SLR: The entire offense struggled against the Bears and it was surprising to me. No one would mistake the Lions offensive line for one of the league’s best, but they were horrible last week.
Jahvid Best showed explosive big gain ability in the preseason but had to deal with a multitude of Bears in the backfield last Sunday. The inability to run the ball made down field opportunities in the passing game few and far between.
BF: As a Lions fan, would you rather play against Kevin Kolb or Michael Vick? Why?
SLR: I would rather see Kevin Kolb and not just because of his terrible performance against the Packers last week. The Lions will have a hard enough time defending any passing attack and the added threat of Vick’s running ability scares me.
Kolb would be much more likely to hang around the pocket which gives the Lions defensive line, the strength of their defense, a chance to have an impact on the game. Kyle Vanden Bosch has been a monster for the Lions, but I would much rather see him coming off the edge and crushing Kevin Kolb than having to charge down the field to lay a hit on Vick.
BF: Where do you see the Lions having an advantage on offense? On defense?
SLR: The Lions have the personnel to create some mismatches in the passing game. Tony Scheffler is a tight end in the mold of Dallas Clark that can line up on the line or split out wide. The same can be said for Pettigrew although he is not as effective as a receiver.
The Lions can use this to their advantage to run the ball when Scheffler is matched with a smaller man and pass the ball when covered with a linebacker. The more production the Lions can get out of guys like Scheffler and Nate Burleson means more big play opportunities for Calvin Johnson.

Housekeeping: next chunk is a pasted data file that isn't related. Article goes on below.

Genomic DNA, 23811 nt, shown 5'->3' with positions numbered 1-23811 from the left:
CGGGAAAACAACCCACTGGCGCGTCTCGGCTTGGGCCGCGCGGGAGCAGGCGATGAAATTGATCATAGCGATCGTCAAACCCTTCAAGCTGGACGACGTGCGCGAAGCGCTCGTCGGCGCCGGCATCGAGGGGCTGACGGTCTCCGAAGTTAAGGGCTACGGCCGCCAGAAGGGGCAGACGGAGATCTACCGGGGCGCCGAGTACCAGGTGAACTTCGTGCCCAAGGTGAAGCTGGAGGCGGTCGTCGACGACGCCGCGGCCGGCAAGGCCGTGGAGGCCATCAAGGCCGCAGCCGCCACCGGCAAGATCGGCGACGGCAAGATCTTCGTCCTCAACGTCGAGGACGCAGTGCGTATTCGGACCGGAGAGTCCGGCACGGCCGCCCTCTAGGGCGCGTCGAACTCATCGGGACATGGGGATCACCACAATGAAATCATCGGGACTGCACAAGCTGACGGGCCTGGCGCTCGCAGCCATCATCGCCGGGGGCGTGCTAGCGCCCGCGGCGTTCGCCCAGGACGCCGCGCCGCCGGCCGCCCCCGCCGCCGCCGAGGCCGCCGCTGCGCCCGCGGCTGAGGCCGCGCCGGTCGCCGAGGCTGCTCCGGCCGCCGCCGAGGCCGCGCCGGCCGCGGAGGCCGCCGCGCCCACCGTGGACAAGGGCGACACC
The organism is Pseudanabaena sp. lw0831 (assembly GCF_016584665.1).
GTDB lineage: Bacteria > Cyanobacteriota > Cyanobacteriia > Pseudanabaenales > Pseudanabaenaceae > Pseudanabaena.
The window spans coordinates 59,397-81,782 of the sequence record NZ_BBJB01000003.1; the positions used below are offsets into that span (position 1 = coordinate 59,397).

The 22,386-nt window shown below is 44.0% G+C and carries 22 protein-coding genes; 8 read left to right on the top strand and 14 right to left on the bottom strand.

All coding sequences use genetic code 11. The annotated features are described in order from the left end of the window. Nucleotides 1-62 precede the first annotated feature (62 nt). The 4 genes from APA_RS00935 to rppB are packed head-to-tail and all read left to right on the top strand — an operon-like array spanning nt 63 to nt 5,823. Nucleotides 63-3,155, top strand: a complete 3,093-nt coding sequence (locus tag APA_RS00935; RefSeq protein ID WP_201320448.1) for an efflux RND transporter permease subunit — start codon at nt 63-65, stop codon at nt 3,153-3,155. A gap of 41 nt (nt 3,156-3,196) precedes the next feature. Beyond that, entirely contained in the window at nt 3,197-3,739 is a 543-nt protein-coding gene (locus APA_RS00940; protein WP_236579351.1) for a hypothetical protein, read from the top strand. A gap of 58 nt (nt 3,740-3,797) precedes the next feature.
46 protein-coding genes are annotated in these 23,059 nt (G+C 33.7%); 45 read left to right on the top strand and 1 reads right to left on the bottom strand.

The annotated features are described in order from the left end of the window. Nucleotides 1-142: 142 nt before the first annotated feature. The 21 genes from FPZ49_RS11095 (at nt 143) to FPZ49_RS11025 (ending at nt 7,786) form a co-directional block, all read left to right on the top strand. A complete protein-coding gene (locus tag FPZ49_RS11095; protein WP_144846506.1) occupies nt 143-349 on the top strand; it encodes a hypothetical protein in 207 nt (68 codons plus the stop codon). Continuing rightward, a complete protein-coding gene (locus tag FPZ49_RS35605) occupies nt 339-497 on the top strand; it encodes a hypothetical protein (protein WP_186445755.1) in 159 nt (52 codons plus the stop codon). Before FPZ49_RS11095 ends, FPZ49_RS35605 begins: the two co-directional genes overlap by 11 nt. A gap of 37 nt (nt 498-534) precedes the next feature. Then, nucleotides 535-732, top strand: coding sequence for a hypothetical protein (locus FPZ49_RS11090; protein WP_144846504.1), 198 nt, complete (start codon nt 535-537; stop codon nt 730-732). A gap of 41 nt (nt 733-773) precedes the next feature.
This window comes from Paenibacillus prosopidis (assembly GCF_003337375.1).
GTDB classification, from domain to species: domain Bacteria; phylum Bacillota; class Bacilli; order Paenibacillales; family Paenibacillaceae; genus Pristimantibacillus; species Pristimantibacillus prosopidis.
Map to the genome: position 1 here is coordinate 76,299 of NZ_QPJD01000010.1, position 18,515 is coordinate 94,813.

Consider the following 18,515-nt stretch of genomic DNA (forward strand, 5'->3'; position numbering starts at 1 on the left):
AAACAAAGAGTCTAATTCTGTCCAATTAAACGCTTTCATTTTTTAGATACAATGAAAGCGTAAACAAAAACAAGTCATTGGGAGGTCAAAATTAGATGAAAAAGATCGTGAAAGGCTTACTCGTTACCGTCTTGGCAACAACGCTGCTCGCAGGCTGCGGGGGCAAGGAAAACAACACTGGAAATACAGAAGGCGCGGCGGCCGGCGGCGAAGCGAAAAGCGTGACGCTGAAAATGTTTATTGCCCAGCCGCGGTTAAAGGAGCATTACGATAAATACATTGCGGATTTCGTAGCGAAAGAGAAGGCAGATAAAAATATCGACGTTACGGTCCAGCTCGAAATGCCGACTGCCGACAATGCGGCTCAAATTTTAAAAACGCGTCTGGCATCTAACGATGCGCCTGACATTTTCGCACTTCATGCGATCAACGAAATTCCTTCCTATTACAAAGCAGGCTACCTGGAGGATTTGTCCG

The Lions defensive line has quickly become a legitimate force. Bringing in Ndamukong Suh certainly helps but shrewd additions of Corey Williams and Kyle Vanden Bosch along with the development of young players like Cliff Avril and Sammie Hill has made for a strong unit with depth.
Sammie Hill is the third defensive tackle but played very well when given the opportunity last week against Chicago. If the Eagles choose not to use short passes to get the ball out of the quarterback’s hands quickly then the Lions defensive line has a chance to cause a lot of disruption.
BF: Where do you see the Eagles having an advantage on offense? On defense?
SLR: The Lions are going to give up a lot of yards through the air all season long. The Lions secondary will be at a disadvantage this Sunday and every Sunday after that.
The Eagles will have an advantage up front defensively based on the way the Lions offensive line played last week. I have always loved watching their attacking style of defense and the Lions had some problems picking up the Bears blitzes. It could be a big day for the Eagles defense if they find themselves in the Lions’ backfield as often as the Bears did last week.
BF: Give me a score prediction.
SLR: Eagles fans might hate to hear that Detroiters think this is a winnable game for the Lions, but I will take the Eagles by a score of 27-20.